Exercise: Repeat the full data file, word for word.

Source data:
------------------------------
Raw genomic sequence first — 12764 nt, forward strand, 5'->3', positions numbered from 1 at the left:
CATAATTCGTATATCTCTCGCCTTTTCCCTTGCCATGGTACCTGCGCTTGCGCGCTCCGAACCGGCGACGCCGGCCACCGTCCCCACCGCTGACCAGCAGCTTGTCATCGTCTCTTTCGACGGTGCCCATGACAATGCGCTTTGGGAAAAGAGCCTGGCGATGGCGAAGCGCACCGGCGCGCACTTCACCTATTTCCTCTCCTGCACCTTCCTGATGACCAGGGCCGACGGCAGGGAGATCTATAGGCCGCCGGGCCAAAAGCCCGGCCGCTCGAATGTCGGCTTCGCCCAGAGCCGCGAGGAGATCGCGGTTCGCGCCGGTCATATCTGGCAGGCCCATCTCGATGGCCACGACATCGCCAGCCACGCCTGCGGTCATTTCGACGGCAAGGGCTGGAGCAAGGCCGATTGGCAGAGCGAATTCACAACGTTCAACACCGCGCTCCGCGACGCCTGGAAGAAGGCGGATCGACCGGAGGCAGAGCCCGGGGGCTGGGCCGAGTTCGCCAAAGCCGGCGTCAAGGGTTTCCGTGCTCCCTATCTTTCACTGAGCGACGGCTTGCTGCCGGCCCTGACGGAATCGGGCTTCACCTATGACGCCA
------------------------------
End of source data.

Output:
Raw genomic sequence first — 12764 nt, forward strand, 5'->3', positions numbered from 1 at the left:
CATAATTCGTATATCTCTCGCCTTTTCCCTTGCCATGGTACCTGCGCTTGCGCGCTCCGAACCGGCGACGCCGGCCACCGTCCCCACCGCTGACCAGCAGCTTGTCATCGTCTCTTTCGACGGTGCCCATGACAATGCGCTTTGGGAAAAGAGCCTGGCGATGGCGAAGCGCACCGGCGCGCACTTCACCTATTTCCTCTCCTGCACCTTCCTGATGACCAGGGCCGACGGCAGGGAGATCTATAGGCCGCCGGGCCAAAAGCCCGGCCGCTCGAATGTCGGCTTCGCCCAGAGCCGCGAGGAGATCGCGGTTCGCGCCGGTCATATCTGGCAGGCCCATCTCGATGGCCACGACATCGCCAGCCACGCCTGCGGTCATTTCGACGGCAAGGGCTGGAGCAAGGCCGATTGGCAGAGCGAATTCACAACGTTCAACACCGCGCTCCGCGACGCCTGGAAGAAGGCGGATCGACCGGAGGCAGAGCCCGGGGGCTGGGCCGAGTTCGCCAAAGCCGGCGTCAAGGGTTTCCGTGCTCCCTATCTTTCACTGAGCGACGGCTTGCTGCCGGCCCTGACGGAATCGGGCTTCACCTATGACGCCA